[31]Blockchain Babel: The Crypto Craze and the Challenge to Business”, by Igor Pejic, 2019;

[32]“What’s Next for Open Banking? Open Banking Operating on a Permissioned Blockchain” by Zaid Mahomedy, available at https://medium.com/chainstack/whats-next-for-open-banking-665b10a883dd;

[33]“Blockchain and the Law: The Rule of Code” (Primavera De Filippi, Aaron Wright), Harvard University Press, 2018;

[34]“What’s the big deal with Blockchain and Open Banking?”, by Greg Ellis, available at https://www.covarius.com/insights/blogs/?zDispID=NewsArtWhats_the_big_deal_with_Blockchain_and_Open_Banking;

[35]“What’s Next for Open Banking? Open Banking Operating on a Permissioned Blockchain” by Zaid Mahomedy, available at https://medium.com/chainstack/whats-next-for-open-banking-665b10a883dd;

[36]What’s the big deal with Blockchain and Open Banking?”, by Greg Ellis, available at https://www.covarius.com/insights/blogs/?zDispID=NewsArtWhats_the_big_deal_with_Blockchain_and_Open_Banking;

[37]Blockchain Babel: The Crypto Craze and the Challenge to Business”, by Igor Pejic, 2019;

[38]“What’s the big deal with Blockchain and Open Banking?”, by Greg Ellis, available at https://www.covarius.com/insights/blogs/?zDispID=NewsArtWhats_the_big_deal_with_Blockchain_and_Open_Banking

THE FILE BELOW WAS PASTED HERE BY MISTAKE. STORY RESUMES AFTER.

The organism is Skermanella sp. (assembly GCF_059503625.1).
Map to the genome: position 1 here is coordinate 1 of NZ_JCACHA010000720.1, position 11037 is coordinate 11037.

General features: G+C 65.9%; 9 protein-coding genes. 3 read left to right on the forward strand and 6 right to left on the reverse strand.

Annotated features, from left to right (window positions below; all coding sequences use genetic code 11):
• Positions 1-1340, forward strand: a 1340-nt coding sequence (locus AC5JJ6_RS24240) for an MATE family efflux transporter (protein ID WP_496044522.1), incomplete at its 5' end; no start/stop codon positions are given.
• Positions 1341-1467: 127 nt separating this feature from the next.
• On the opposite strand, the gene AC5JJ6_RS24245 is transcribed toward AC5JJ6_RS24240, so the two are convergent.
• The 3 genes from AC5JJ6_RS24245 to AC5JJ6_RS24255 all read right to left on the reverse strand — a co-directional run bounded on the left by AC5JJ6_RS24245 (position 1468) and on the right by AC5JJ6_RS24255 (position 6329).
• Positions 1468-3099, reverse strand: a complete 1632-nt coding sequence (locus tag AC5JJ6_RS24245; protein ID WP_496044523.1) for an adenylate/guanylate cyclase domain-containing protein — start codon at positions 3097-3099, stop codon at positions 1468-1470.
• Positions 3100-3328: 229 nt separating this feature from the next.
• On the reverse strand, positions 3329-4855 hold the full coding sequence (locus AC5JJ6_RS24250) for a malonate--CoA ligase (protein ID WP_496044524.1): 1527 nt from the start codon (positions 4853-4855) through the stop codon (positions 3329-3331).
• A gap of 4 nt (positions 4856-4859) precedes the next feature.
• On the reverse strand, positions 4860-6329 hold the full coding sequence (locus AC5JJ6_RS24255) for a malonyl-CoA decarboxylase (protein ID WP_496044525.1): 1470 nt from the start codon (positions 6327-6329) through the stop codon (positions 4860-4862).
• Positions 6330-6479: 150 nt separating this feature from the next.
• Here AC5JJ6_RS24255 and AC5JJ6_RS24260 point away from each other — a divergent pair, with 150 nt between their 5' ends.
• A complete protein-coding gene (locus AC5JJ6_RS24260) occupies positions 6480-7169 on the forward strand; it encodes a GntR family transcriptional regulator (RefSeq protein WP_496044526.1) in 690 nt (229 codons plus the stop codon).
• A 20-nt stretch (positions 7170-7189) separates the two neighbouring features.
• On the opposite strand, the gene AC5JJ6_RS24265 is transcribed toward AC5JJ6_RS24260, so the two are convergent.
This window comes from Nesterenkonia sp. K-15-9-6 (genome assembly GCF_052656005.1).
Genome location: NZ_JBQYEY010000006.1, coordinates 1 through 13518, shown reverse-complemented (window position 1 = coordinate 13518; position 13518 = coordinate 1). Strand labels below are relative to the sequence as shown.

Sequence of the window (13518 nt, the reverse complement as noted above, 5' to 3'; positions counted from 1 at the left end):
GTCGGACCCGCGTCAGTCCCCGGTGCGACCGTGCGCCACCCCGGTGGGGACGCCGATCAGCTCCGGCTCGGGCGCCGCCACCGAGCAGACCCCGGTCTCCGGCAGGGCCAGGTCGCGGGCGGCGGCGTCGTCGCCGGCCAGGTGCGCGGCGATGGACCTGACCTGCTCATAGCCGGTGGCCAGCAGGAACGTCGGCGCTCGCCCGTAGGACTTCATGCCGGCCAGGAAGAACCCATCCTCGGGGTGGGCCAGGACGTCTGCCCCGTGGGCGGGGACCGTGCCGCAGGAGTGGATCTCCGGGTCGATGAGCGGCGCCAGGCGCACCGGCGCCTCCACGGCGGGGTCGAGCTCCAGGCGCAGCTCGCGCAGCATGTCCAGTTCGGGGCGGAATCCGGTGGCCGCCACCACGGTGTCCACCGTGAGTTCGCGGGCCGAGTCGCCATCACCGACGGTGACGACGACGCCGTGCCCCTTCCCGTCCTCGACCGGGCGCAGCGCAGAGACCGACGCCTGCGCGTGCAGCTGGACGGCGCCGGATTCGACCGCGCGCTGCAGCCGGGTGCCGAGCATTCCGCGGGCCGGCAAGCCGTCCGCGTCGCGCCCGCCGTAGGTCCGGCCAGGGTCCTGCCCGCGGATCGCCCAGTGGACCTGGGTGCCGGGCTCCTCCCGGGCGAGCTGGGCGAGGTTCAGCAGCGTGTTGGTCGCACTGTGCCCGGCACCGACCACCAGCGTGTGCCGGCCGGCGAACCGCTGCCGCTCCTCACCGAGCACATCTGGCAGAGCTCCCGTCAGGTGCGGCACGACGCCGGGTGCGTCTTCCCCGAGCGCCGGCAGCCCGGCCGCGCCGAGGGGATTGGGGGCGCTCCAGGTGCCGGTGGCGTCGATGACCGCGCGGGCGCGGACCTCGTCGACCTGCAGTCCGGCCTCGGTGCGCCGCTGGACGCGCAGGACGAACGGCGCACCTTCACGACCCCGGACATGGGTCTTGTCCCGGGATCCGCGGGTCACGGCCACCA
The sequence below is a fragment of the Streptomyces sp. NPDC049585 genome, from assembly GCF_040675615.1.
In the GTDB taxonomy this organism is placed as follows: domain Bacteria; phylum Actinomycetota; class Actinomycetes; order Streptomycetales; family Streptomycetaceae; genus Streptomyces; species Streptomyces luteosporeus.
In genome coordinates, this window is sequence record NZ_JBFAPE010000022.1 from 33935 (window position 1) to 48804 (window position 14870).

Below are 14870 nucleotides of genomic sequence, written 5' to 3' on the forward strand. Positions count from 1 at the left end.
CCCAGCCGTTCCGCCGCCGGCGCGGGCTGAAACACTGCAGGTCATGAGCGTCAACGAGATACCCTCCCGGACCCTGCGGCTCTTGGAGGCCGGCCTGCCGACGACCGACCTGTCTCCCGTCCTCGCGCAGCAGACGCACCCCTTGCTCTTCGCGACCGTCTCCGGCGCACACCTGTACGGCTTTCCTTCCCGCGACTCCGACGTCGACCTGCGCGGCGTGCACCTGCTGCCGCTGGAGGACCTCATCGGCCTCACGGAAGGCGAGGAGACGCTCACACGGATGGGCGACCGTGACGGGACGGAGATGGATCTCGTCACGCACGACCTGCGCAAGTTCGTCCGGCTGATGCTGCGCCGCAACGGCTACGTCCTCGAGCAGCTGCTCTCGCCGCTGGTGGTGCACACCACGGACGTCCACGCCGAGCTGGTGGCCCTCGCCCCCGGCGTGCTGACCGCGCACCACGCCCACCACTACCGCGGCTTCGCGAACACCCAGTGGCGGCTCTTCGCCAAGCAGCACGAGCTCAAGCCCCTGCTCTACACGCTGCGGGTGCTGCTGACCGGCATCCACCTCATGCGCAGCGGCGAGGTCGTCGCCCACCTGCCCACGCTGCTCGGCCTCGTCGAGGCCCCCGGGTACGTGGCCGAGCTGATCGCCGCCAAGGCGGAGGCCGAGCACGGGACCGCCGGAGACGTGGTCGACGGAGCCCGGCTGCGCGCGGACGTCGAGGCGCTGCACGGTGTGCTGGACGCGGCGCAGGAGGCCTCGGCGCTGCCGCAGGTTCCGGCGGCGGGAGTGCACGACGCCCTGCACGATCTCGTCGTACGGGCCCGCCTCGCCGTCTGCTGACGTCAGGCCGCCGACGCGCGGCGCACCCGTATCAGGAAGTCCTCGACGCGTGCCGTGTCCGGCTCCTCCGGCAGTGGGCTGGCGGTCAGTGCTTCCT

[39]“Blockchain and disruption in the financial world: Will banks survive?”, available at https://www.finextra.com/blogposting/16658/blockchain-and-disruption-in-the-financial-world-will-banks-survive;

[40]Blockchain Babel: The Crypto Craze and the Challenge to Business”, by Igor Pejic, 2019;

[41]“Blockchain, Banks, and the Innovator’s Dilemma” by Billy Silva, available at https://medium.com/tradecraft-traction/blockchain-banks-and-the-innovators-dilemma-7c66d26d52f2;

[42]“Blockchain and disruption in the financial world: Will banks survive?”, available at https://www.finextra.com/blogposting/16658/blockchain-and-disruption-in-the-financial-world-will-banks-survive.

[43]Blockchain Babel: The Crypto Craze and the Challenge to Business”, by Igor Pejic, 2019;

[44]Blockchain Babel: The Crypto Craze and the Challenge to Business”, by Igor Pejic, 2019.